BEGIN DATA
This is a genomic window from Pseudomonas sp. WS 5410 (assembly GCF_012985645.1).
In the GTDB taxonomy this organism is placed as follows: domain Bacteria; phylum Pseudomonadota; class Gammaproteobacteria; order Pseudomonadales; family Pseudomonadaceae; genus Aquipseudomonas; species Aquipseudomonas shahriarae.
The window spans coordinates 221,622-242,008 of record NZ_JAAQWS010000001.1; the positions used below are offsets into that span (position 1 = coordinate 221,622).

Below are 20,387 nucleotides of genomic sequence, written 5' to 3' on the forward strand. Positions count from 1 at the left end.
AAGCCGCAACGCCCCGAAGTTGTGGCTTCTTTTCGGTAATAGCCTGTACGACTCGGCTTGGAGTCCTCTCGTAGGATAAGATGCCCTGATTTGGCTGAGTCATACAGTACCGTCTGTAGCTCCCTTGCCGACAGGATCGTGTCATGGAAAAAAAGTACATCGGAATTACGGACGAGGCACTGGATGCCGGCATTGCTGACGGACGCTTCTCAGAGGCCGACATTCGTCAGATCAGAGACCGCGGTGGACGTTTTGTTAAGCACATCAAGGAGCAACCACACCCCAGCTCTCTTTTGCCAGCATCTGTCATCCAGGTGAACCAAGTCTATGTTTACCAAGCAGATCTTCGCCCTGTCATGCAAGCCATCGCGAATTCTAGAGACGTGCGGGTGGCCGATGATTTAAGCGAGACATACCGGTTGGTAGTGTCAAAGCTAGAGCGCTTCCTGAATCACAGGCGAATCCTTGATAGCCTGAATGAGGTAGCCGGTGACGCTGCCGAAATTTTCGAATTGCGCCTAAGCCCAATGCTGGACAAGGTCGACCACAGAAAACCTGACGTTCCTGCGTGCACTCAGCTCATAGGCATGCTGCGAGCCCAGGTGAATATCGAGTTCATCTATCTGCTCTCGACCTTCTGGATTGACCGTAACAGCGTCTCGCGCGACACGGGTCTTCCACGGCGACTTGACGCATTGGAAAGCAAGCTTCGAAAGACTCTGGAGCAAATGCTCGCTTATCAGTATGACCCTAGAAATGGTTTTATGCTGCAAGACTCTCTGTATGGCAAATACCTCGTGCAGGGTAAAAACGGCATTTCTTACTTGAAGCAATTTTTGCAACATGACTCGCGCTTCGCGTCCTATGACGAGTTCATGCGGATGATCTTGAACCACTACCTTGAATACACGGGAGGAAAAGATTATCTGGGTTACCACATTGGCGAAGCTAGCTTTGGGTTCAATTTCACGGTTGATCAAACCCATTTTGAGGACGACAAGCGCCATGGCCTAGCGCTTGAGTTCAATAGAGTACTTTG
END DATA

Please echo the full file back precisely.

This is a genomic window from Pseudomonas sp. WS 5410 (assembly GCF_012985645.1).
In the GTDB taxonomy this organism is placed as follows: domain Bacteria; phylum Pseudomonadota; class Gammaproteobacteria; order Pseudomonadales; family Pseudomonadaceae; genus Aquipseudomonas; species Aquipseudomonas shahriarae.
The window spans coordinates 221,622-242,008 of record NZ_JAAQWS010000001.1; the positions used below are offsets into that span (position 1 = coordinate 221,622).

Below are 20,387 nucleotides of genomic sequence, written 5' to 3' on the forward strand. Positions count from 1 at the left end.
AAGCCGCAACGCCCCGAAGTTGTGGCTTCTTTTCGGTAATAGCCTGTACGACTCGGCTTGGAGTCCTCTCGTAGGATAAGATGCCCTGATTTGGCTGAGTCATACAGTACCGTCTGTAGCTCCCTTGCCGACAGGATCGTGTCATGGAAAAAAAGTACATCGGAATTACGGACGAGGCACTGGATGCCGGCATTGCTGACGGACGCTTCTCAGAGGCCGACATTCGTCAGATCAGAGACCGCGGTGGACGTTTTGTTAAGCACATCAAGGAGCAACCACACCCCAGCTCTCTTTTGCCAGCATCTGTCATCCAGGTGAACCAAGTCTATGTTTACCAAGCAGATCTTCGCCCTGTCATGCAAGCCATCGCGAATTCTAGAGACGTGCGGGTGGCCGATGATTTAAGCGAGACATACCGGTTGGTAGTGTCAAAGCTAGAGCGCTTCCTGAATCACAGGCGAATCCTTGATAGCCTGAATGAGGTAGCCGGTGACGCTGCCGAAATTTTCGAATTGCGCCTAAGCCCAATGCTGGACAAGGTCGACCACAGAAAACCTGACGTTCCTGCGTGCACTCAGCTCATAGGCATGCTGCGAGCCCAGGTGAATATCGAGTTCATCTATCTGCTCTCGACCTTCTGGATTGACCGTAACAGCGTCTCGCGCGACACGGGTCTTCCACGGCGACTTGACGCATTGGAAAGCAAGCTTCGAAAGACTCTGGAGCAAATGCTCGCTTATCAGTATGACCCTAGAAATGGTTTTATGCTGCAAGACTCTCTGTATGGCAAATACCTCGTGCAGGGTAAAAACGGCATTTCTTACTTGAAGCAATTTTTGCAACATGACTCGCGCTTCGCGTCCTATGACGAGTTCATGCGGATGATCTTGAACCACTACCTTGAATACACGGGAGGAAAAGATTATCTGGGTTACCACATTGGCGAAGCTAGCTTTGGGTTCAATTTCACGGTTGATCAAACCCATTTTGAGGACGACAAGCGCCATGGCCTAGCGCTTGAGTTCAATAGAGTACTTTG